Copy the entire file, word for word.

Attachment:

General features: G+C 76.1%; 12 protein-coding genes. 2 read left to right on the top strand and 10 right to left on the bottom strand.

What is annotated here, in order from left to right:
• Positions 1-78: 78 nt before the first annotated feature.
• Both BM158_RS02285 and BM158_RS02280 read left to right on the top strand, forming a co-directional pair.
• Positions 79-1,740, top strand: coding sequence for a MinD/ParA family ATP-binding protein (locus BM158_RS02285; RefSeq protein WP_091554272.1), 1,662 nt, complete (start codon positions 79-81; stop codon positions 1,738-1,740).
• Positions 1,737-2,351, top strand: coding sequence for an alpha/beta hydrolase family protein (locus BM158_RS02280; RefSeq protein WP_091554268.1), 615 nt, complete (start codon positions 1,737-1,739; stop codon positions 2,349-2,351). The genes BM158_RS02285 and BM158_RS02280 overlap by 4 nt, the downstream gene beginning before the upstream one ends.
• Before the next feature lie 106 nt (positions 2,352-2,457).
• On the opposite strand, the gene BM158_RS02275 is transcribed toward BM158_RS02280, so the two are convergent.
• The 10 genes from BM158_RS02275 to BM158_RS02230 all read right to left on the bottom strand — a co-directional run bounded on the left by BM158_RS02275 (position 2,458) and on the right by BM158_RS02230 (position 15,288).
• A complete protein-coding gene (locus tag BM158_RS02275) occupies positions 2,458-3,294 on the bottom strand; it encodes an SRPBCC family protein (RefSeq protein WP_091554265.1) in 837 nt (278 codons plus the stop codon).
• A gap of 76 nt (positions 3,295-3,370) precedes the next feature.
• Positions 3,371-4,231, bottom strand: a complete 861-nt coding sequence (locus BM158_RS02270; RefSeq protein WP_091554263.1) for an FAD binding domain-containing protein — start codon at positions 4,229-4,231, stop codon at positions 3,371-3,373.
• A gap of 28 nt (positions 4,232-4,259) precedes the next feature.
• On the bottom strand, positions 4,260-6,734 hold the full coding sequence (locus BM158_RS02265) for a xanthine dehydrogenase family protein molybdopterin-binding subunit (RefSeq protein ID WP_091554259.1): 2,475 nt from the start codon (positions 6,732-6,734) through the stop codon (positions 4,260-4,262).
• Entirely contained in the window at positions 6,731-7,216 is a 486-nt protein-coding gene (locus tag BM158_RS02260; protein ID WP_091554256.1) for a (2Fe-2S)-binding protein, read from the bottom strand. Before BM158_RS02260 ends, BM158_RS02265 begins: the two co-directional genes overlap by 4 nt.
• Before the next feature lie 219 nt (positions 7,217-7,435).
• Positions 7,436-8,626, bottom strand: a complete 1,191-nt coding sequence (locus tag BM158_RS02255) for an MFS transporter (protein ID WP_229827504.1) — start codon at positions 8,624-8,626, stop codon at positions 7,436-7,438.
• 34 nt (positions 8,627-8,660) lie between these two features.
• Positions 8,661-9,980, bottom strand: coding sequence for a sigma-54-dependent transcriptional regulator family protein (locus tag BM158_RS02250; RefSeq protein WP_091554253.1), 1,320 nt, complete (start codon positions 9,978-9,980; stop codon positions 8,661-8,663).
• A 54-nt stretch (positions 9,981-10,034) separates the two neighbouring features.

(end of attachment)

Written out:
General features: G+C 76.1%; 12 protein-coding genes. 2 read left to right on the top strand and 10 right to left on the bottom strand.

What is annotated here, in order from left to right:
• Positions 1-78: 78 nt before the first annotated feature.
• Both BM158_RS02285 and BM158_RS02280 read left to right on the top strand, forming a co-directional pair.
• Positions 79-1,740, top strand: coding sequence for a MinD/ParA family ATP-binding protein (locus BM158_RS02285; RefSeq protein WP_091554272.1), 1,662 nt, complete (start codon positions 79-81; stop codon positions 1,738-1,740).
• Positions 1,737-2,351, top strand: coding sequence for an alpha/beta hydrolase family protein (locus BM158_RS02280; RefSeq protein WP_091554268.1), 615 nt, complete (start codon positions 1,737-1,739; stop codon positions 2,349-2,351). The genes BM158_RS02285 and BM158_RS02280 overlap by 4 nt, the downstream gene beginning before the upstream one ends.
• Before the next feature lie 106 nt (positions 2,352-2,457).
• On the opposite strand, the gene BM158_RS02275 is transcribed toward BM158_RS02280, so the two are convergent.
• The 10 genes from BM158_RS02275 to BM158_RS02230 all read right to left on the bottom strand — a co-directional run bounded on the left by BM158_RS02275 (position 2,458) and on the right by BM158_RS02230 (position 15,288).
• A complete protein-coding gene (locus tag BM158_RS02275) occupies positions 2,458-3,294 on the bottom strand; it encodes an SRPBCC family protein (RefSeq protein WP_091554265.1) in 837 nt (278 codons plus the stop codon).
• A gap of 76 nt (positions 3,295-3,370) precedes the next feature.
• Positions 3,371-4,231, bottom strand: a complete 861-nt coding sequence (locus BM158_RS02270; RefSeq protein WP_091554263.1) for an FAD binding domain-containing protein — start codon at positions 4,229-4,231, stop codon at positions 3,371-3,373.
• A gap of 28 nt (positions 4,232-4,259) precedes the next feature.
• On the bottom strand, positions 4,260-6,734 hold the full coding sequence (locus BM158_RS02265) for a xanthine dehydrogenase family protein molybdopterin-binding subunit (RefSeq protein ID WP_091554259.1): 2,475 nt from the start codon (positions 6,732-6,734) through the stop codon (positions 4,260-4,262).
• Entirely contained in the window at positions 6,731-7,216 is a 486-nt protein-coding gene (locus tag BM158_RS02260; protein ID WP_091554256.1) for a (2Fe-2S)-binding protein, read from the bottom strand. Before BM158_RS02260 ends, BM158_RS02265 begins: the two co-directional genes overlap by 4 nt.
• Before the next feature lie 219 nt (positions 7,217-7,435).
• Positions 7,436-8,626, bottom strand: a complete 1,191-nt coding sequence (locus tag BM158_RS02255) for an MFS transporter (protein ID WP_229827504.1) — start codon at positions 8,624-8,626, stop codon at positions 7,436-7,438.
• 34 nt (positions 8,627-8,660) lie between these two features.
• Positions 8,661-9,980, bottom strand: coding sequence for a sigma-54-dependent transcriptional regulator family protein (locus tag BM158_RS02250; RefSeq protein WP_091554253.1), 1,320 nt, complete (start codon positions 9,978-9,980; stop codon positions 8,661-8,663).
• A 54-nt stretch (positions 9,981-10,034) separates the two neighbouring features.